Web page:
May 7, 2008
The proposed rule should put the burden of proof squarely on the person, who subsequently fails delivery, as to his or her intention at the time the person placed the order to sell, rather than on others to prove such person's scienter or motive. I therefore suggest the proposed rule would be improved if it read along the lines of the following: "It shall presumptively constitute a 'manipulative or deceptive device or contrivance' as used in section 10(b) of this Act for any person to submit an order to sell a security if such person fails to deliver the security on or before the date delivery is due, unless such person demonstrates that the broker, dealer, participant of a registered clearing agency, or purchaser, as applicable in the circumstance of such person's order to sell, was not deceived as to such person's ability to deliver the security on the date delivery is due." Such a rule would not be unduly burdensome to anyone with a valid excuse for failing to deliver but would put more "teeth" behind the delivery requirement.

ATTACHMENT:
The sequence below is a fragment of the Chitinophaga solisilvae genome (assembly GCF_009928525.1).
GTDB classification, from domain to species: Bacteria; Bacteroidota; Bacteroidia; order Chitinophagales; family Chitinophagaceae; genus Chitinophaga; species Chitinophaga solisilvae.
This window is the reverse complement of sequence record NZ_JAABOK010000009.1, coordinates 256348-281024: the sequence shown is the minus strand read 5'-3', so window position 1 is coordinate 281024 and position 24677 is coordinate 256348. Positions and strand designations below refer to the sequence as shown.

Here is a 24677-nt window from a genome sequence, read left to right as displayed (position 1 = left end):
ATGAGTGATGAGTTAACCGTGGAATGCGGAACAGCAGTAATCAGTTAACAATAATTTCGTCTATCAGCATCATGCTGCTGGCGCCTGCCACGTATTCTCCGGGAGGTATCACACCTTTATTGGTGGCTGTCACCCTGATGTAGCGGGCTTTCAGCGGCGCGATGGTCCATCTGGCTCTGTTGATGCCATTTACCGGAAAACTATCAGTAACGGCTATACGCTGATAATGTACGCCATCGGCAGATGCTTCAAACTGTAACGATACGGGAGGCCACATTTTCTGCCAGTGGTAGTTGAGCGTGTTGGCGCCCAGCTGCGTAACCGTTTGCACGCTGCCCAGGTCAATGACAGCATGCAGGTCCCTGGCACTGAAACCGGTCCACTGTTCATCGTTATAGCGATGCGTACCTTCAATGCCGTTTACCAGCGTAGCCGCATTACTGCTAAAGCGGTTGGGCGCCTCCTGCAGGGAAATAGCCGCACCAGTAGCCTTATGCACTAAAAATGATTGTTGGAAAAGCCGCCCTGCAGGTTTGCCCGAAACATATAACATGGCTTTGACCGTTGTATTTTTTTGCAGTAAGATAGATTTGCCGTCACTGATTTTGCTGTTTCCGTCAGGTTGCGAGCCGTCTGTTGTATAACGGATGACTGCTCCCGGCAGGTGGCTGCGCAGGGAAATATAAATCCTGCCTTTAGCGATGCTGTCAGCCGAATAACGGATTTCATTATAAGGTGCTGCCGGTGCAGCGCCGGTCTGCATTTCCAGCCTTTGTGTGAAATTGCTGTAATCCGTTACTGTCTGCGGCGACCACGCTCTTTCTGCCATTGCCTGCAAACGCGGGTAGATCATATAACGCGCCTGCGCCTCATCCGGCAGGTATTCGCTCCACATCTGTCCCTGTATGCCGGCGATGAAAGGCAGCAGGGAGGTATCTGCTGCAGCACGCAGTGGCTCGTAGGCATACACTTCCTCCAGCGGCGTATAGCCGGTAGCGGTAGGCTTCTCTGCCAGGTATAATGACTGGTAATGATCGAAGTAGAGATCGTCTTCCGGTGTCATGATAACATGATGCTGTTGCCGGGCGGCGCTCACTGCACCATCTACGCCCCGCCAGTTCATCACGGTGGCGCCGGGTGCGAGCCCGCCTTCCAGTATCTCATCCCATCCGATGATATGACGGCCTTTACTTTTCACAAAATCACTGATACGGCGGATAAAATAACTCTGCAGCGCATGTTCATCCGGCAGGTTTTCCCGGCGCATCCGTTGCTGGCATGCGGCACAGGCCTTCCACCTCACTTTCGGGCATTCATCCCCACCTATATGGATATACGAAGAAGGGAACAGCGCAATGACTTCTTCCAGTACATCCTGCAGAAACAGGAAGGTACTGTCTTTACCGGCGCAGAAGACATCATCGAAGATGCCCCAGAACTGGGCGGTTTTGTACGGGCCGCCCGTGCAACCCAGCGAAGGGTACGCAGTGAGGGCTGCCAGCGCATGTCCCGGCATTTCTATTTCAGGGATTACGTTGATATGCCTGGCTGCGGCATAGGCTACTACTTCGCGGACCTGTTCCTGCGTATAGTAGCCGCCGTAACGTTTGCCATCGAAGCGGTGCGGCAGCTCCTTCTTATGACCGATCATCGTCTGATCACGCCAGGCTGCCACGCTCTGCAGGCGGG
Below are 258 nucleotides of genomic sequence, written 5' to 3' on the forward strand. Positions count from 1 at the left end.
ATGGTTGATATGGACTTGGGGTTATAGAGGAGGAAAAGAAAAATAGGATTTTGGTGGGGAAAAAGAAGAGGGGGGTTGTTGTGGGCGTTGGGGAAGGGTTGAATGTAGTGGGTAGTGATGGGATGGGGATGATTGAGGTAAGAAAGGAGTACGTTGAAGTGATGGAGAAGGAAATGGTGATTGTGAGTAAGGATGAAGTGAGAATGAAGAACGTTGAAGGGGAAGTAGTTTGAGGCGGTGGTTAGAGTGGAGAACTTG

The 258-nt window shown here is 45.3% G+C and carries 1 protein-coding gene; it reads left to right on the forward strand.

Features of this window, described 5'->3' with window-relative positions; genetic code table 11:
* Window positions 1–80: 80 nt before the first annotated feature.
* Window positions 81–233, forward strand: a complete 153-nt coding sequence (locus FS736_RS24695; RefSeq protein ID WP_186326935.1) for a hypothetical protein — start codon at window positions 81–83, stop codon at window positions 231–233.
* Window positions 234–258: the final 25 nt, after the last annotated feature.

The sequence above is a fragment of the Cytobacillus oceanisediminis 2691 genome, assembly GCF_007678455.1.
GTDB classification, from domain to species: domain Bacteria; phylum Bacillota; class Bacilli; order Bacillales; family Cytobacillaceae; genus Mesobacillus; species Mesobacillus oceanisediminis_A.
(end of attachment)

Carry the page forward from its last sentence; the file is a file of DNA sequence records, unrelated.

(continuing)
Broadly speaking, however, highlighting delivery-failure as Rule 10b-5 fraud will, unfortunately, do little to change the present situation of persistent delivery failures in certain stocks or, for that matter, the creation of new "strategic" delivery failures in other stocks. Bad actors will always attempt to circumvent the letter and spirit of society's rules and law, and the necessity of the proposed rule was completely foreseeable when Regulation SHO's reasonable-grounds-to-believe standard was being considered as part of the locate requirement in Section 203. As for existing delivery failures, enforcing forced buy-ins, over a reasonable time period and for as long as it takes, is the only way to clean up the present "grandfathered" delivery-failure mess. But preventing the creation of new strategic delivery failure positions from this point forward should be one of the SEC's highest priorities.